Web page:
Tag: clinical trials

Echinacea purpurea, an ineffective form of treating and preventing colds.

Echinacea for Cold and Flu

Echinacea continues to be a popular herbal product, used primarily for treating and preventing colds and flus. Sales were estimated at $132 million in the US alone in 2009, an increase of 7% over the previous year. Reports of major negative clinical trials have had only a modest and temporary effect on the popularity and sale of this herb, contradicting claims that...

/ December 22, 2010

Lies, damned lies, and…science-based medicine?

I realize that in the question-and-answer session after my talk at the Lorne Trottier Public Science Symposium a week ago I suggested in response to a man named Leon Maliniak, who monopolized the first part of what was already a too-brief Q&A session by expounding on the supposed genius of Royal Rife, that I would be doing a post about the Rife...

/ October 25, 2010

The continuum of surgical research in science-based medicine

Editor’s note: Three members of the SBM blogging crew had a…very interesting meeting on Friday, one none of us expected, the details of which will be reported later this week–meaning you’d better keep reading this week if you want to find out. (Hint, hint.) However, what that means is that I was away Thursday and Friday; between the trip and the various...

/ April 5, 2010

Tom Harkin, NCCAM, health care reform, and a cancer treatment that is worse than useless

PRELUDE: SOME BAD NEWS FOR ADVOCATES OF SCIENCE-BASED MEDICINE It was a bad week for science-based medicine. It was a good week (sort of) for science-based medcine. First the bad. There has been a development that anyone who supports science in medicine and opposes quackery will likely find disturbing. Do you remember Senator Tom Harkin (D-IA)? We’ve written about him extensively over...

/ September 14, 2009

Fun with homeopaths and meta-analyses of homeopathy trials

Homeopathy amuses me. Well, actually it both amuses me and appalls me. The amusement comes from just how utterly ridiculous the concepts behind homeopathy are. Think about it. It is nothing but pure magical thinking. Indeed, at the very core of homeopathy is a concept that can only be considered to be magic. In homeopathy, the main principles are that “like heals...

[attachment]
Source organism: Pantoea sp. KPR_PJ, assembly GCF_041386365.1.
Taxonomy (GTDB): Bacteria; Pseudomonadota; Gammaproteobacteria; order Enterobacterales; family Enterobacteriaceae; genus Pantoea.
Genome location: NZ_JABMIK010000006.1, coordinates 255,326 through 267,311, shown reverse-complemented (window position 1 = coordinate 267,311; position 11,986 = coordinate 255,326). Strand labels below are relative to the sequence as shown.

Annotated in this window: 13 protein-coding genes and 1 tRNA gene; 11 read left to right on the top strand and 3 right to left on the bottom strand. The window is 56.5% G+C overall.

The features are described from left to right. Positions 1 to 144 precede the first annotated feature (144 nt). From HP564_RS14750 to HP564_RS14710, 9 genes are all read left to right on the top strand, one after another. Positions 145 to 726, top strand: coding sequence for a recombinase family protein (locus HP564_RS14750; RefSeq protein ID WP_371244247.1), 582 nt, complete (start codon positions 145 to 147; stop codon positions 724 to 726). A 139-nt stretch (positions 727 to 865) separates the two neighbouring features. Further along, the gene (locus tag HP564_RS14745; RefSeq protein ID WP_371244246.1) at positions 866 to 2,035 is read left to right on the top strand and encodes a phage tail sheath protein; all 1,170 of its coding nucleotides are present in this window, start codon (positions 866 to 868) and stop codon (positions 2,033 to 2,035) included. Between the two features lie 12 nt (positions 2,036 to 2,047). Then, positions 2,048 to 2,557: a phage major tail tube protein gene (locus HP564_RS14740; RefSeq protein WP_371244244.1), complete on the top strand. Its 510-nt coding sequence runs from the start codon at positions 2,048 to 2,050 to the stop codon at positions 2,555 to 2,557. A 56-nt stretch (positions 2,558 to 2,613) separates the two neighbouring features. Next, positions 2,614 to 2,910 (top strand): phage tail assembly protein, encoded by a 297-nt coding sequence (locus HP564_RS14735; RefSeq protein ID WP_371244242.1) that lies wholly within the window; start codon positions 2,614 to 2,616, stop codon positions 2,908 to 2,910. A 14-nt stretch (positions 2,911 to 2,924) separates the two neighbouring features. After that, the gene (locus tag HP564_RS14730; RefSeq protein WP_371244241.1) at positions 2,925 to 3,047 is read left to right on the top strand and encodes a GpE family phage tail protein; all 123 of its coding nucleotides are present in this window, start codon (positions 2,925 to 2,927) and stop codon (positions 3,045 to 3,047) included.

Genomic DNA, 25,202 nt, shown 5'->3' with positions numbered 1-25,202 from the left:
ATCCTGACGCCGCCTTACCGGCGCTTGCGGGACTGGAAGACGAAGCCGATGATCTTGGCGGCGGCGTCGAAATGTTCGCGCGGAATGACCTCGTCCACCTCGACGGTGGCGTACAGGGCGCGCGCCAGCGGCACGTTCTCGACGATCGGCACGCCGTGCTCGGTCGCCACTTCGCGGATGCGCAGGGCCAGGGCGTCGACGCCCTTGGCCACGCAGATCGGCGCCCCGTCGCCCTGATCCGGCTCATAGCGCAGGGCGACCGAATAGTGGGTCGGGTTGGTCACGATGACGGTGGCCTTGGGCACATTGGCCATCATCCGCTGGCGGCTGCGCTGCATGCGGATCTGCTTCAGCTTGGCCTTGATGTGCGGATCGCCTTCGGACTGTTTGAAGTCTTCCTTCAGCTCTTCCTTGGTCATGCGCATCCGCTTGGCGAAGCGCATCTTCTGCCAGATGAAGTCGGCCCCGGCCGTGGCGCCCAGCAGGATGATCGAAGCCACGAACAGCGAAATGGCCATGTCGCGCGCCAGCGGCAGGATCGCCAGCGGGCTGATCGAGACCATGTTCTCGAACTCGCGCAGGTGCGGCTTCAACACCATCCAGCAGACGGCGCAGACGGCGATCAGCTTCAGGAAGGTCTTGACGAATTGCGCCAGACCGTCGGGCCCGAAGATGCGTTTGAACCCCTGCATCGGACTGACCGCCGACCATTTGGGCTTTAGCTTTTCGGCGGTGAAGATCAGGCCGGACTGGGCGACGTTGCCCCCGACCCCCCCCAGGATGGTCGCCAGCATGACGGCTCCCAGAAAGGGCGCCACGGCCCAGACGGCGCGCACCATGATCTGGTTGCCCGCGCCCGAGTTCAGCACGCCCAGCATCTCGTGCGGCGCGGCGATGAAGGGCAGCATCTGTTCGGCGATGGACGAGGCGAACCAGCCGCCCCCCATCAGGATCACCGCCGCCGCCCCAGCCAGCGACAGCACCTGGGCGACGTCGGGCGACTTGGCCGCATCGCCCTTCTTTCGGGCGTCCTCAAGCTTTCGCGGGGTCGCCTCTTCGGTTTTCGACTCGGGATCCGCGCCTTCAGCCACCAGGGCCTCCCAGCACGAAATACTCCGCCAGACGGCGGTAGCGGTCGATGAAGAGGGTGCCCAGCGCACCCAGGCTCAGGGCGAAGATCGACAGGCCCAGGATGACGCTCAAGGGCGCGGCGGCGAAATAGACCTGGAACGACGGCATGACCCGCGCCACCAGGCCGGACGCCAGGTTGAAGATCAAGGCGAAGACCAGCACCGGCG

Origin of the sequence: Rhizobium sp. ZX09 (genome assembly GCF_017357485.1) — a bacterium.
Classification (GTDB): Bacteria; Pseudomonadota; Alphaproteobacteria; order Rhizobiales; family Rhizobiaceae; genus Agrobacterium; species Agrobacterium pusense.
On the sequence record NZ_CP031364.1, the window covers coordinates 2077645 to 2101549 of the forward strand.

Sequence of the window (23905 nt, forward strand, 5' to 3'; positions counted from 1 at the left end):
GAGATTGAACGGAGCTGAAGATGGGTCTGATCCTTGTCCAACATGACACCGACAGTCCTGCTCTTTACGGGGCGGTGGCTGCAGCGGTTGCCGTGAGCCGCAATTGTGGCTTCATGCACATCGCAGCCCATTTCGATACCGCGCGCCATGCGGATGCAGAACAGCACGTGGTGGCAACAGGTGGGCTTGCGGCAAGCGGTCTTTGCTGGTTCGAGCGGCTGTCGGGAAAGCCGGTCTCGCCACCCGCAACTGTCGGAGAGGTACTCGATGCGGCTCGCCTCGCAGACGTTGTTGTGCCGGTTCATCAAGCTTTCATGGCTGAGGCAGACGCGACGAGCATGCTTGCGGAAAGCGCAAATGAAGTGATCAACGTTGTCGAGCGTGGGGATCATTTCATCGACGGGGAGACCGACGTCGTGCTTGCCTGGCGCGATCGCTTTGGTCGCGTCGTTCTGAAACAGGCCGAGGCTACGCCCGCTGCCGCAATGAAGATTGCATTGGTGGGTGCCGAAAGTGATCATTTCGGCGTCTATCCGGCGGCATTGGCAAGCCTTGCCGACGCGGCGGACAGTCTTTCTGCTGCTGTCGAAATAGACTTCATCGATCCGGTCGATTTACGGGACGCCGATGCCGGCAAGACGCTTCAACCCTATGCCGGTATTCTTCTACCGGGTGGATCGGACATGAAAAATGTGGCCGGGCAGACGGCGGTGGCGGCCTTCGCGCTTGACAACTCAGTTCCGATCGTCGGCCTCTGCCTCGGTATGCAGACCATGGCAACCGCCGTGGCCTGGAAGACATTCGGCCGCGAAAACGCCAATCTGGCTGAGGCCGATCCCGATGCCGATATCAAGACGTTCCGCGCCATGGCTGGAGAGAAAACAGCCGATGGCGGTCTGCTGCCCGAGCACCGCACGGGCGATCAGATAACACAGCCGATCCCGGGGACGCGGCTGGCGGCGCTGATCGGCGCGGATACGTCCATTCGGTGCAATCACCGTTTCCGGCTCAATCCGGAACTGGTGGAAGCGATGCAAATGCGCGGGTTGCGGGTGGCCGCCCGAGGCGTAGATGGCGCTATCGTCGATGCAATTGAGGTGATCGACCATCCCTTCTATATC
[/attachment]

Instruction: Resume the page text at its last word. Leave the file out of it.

/ October 13, 2008

FDA approval of drugs and transparency in clinical trial results

Note: The reason that I am posting today rather than my usual Monday slot is because the article I discuss here was embargoed until last night. Consequently, I asked Harriet if she would trade days with me this week, and she was kind enough to do so. One thing that science relies on almost absolutely is transparency. Because one of the most...

/ September 23, 2008

Science, Reason, Ethics, and Modern Medicine, Part 2: the Tortured Logic of David Katz

In Part 1 of this series* I asserted that a physician’s primary ethical responsibility is to honesty and integrity, which in turn must be largely based on science and reason (I apologize if that sounded preachy; if there had been more time I might have couched it in more congenial terms). I mentioned the fallacious reasoning whereby proponents of implausible medical claims (IMC) point to real and...

/ July 18, 2008

Homeopathy and Evidence-Based Medicine: Back to the Future – Part I

Either homeopathy works or controlled trials don’t! —Scottish homeopath David Reilly at the 2001 Harvard Medical School Complementary and Integrative Medicine Conference. Reilly based that assertion on his own series of four small studies of homeopathic treatments of hay fever, asthma, and allergic rhinitis, the outcomes of which had been inconsistent and largely subjective. (1) Later he explained that small-minded skeptics in...

/ January 4, 2008